For the ‘watch and wait’ group who hadn’t been immediately treated, the researchers tested whether the genetic signature could predict if the patient had gone on to die from prostate cancer. Again the signature gave good results – higher scores meant the patient was more likely to have died from the disease.

Importantly, the gene signature test worked best when it was combined with other information about the cancer. The researchers gave each tumour a ‘risk score’ based on the stage the cancer was at, the patient’s PSA score (the levels of a protein produced by the prostate in the patient’s blood), and other factors such as the amount of healthy tissue removed around the prostate if the patient was given surgery. Adding the gene signature score gave more accurate predictions, showing that the test was giving valuable extra information about the cancer.

These are really encouraging results – it looks like the gene signature test could help doctors to predict much more accurately which men can safely ‘wait and see’, and which need immediate treatment. The test also helps to identify men whose cancer appears less harmful, but who in fact have a higher risk of dying from their disease.

So what’s the next step?

The test isn’t yet ready to be part of normal diagnosis and treatment for prostate cancer, but the researchers are working towards this goal. And the results need to be repeated in larger numbers of men, with different backgrounds, to find out how widely applicable they are (for example, there’s evidence that men from certain ethnic minorities are more at risk of prostate cancers – whether this affects their genetic signature needs to be pinned down).

And as the researchers point out in their paper, the gene signature doesn’t measure every gene that might help to predict the outcome of the disease. More research could help to improve the test so that its predictions are even more accurate. Other research in this area is also giving intriguing clues to the genes that could predict if the cancer is likely to spread.

Towards personalised medicine

Finally, and even further in the future, researchers would like to know whether  the gene signature could help doctors decide which treatment will work best for each patient. We won’t know the answer until the signature has been tested as part of clinical trials comparing prostate cancer treatments.

This study has brought us one step closer to more personalised treatment for prostate cancer – it’s a great example of how research into the genes at the heart of cancer could help to improve outcomes for patients. Although it’s still early days, we’ll be watching this space.

Nell

Reference:

Cuzick J et al (2011). Prognostic value of an RNA expression signature derived from cell cycle proliferation genes in patients with prostate cancer: a retrospective study. The Lancet Oncology PMID: 21310658

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peter england
January 5, 2012

I am a prostate cancer patient who has had radiation treatment and cryotherapy. My PSA is slowly rising from 0.3 to 0.6 over a year. I am 70 but otherwise healthy. If it was possible to volunteer as part of follow-up research I would be interested. Prostate patients face uncertainty when they are diagnosed. This research would, for some patients, remove the imminent fear of early death. When is a test likely to be available, based on this research?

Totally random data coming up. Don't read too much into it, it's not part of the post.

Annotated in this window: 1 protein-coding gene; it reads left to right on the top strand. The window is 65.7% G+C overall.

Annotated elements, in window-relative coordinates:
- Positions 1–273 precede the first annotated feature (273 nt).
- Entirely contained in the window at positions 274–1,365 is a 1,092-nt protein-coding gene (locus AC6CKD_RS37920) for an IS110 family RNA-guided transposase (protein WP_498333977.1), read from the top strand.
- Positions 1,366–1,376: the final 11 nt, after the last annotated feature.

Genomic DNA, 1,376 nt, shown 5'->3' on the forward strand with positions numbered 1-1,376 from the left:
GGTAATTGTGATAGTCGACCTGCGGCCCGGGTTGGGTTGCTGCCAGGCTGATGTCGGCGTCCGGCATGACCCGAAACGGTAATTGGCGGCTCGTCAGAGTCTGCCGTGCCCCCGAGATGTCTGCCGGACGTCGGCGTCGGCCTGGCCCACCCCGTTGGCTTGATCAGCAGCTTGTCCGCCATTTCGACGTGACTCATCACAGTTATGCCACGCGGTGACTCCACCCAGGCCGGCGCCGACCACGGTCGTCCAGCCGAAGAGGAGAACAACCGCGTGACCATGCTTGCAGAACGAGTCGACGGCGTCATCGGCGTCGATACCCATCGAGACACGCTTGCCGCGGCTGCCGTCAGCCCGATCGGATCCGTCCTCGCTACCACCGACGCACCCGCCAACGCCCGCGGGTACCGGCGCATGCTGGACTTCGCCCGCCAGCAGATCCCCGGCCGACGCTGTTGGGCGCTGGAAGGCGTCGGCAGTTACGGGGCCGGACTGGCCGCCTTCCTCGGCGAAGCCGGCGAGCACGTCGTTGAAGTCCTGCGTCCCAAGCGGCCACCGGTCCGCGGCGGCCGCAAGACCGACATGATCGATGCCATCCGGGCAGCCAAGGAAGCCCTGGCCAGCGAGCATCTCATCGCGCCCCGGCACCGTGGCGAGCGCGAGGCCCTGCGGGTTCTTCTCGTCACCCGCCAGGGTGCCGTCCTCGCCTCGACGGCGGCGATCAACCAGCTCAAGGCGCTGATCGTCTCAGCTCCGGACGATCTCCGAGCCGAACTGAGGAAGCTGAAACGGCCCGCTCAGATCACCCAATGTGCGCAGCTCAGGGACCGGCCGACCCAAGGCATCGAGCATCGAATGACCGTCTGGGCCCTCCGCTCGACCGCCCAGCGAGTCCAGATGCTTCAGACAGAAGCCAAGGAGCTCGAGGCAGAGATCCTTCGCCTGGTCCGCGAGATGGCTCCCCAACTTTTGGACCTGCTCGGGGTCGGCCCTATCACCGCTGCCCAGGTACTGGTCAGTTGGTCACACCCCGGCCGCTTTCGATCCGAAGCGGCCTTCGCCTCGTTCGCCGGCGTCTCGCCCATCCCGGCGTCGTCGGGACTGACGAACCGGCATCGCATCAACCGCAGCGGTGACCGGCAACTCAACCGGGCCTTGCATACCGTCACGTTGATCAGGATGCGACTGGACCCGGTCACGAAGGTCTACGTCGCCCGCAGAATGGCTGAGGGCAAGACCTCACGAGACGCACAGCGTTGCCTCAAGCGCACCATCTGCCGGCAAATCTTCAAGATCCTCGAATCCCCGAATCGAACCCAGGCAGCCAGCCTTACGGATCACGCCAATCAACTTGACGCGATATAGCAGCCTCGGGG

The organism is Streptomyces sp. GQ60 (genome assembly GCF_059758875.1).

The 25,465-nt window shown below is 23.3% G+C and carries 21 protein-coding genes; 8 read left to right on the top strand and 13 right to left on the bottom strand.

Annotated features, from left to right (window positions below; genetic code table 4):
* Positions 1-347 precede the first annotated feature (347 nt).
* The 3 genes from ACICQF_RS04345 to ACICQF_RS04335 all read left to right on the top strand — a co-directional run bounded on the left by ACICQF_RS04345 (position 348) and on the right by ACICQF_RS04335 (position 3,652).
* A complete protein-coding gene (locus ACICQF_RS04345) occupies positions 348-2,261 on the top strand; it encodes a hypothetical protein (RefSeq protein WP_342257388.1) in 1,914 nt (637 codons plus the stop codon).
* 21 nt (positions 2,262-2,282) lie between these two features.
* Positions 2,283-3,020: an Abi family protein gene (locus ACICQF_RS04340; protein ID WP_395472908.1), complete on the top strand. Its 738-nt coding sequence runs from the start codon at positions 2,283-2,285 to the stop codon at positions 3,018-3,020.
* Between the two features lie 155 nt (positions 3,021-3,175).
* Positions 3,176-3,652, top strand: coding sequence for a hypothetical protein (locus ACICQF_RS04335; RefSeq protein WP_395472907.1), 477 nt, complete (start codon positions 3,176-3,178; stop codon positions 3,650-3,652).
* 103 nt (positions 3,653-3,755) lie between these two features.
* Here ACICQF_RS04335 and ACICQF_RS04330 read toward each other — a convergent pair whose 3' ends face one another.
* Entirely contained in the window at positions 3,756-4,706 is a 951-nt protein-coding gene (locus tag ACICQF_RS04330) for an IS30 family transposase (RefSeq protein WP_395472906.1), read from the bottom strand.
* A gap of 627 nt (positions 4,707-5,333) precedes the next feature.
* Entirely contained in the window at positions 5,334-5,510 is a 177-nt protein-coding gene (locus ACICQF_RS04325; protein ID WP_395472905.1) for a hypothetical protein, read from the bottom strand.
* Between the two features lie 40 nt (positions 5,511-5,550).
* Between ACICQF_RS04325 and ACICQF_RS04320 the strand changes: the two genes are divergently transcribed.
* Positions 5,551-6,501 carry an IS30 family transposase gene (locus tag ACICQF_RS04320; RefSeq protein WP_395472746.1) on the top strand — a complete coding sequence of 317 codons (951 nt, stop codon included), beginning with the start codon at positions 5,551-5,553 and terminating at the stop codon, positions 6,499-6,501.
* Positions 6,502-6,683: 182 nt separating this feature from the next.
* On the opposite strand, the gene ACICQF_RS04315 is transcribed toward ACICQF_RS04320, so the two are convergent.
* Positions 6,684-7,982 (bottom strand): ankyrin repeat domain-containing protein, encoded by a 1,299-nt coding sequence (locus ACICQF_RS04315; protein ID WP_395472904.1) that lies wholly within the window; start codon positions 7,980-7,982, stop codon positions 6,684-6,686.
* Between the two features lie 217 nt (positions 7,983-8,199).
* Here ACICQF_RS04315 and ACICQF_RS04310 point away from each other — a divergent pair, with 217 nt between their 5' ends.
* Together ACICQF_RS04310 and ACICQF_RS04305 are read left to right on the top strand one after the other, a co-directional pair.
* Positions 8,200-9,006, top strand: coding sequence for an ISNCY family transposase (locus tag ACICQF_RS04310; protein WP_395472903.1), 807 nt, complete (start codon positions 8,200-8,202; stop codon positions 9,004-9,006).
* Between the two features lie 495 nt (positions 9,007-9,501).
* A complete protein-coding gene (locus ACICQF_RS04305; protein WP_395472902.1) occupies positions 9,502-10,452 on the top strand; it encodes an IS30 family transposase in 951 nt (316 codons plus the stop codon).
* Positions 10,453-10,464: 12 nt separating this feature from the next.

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Prostate cancer trial results should mean fewer hospital trips to have radiotherapy

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Category: Science blog June 20, 2016 12 comments

Radiotherapy has long been a cornerstone of cancer treatment. And it’s particularly important in treating prostate cancer – a disease that affects a huge number of men (more than 40,000 new cases are diagnosed each year in the UK).

The treatment men have depends on what stage their disease is diagnosed. For those diagnosed early, when their cancer is contained inside the prostate and hasn’t spread (so-called ‘localised’ cancer), doctors have three options: daily radiotherapy; surgery to remove their prostate; or monitoring the patient for signs of their cancer becoming more aggressive.

In practice, around 16,000 men each year receive radiotherapy, which is extremely effective. But this can sometimes cause side effects too – and they can be serious.

“Prostate cancer and its treatment are the leading cause of disability in cancer survivors,” says Professor David Dearnaley, from The Institute of Cancer Research, London and consultant at the Royal Marsden. “These side effects can include incontinence – both bladder and bowel – and sexual problems like impotence.”

At the moment, for men given radiotherapy, the gold standard is treatment five days a week, over a period of just over seven weeks. But over the years, evidence has emerged that fewer, stronger doses of radiation could be just as effective in treating the disease. If true, this would mean fewer trips to the hospital for men, potentially fewer side effects, as well as savings for the NHS.

So more than a decade ago, with funding from Cancer Research UK, Dearnaley’s team set out to test this approach in what turned out to be the largest clinical trial of its type in history – the CHHiP trial.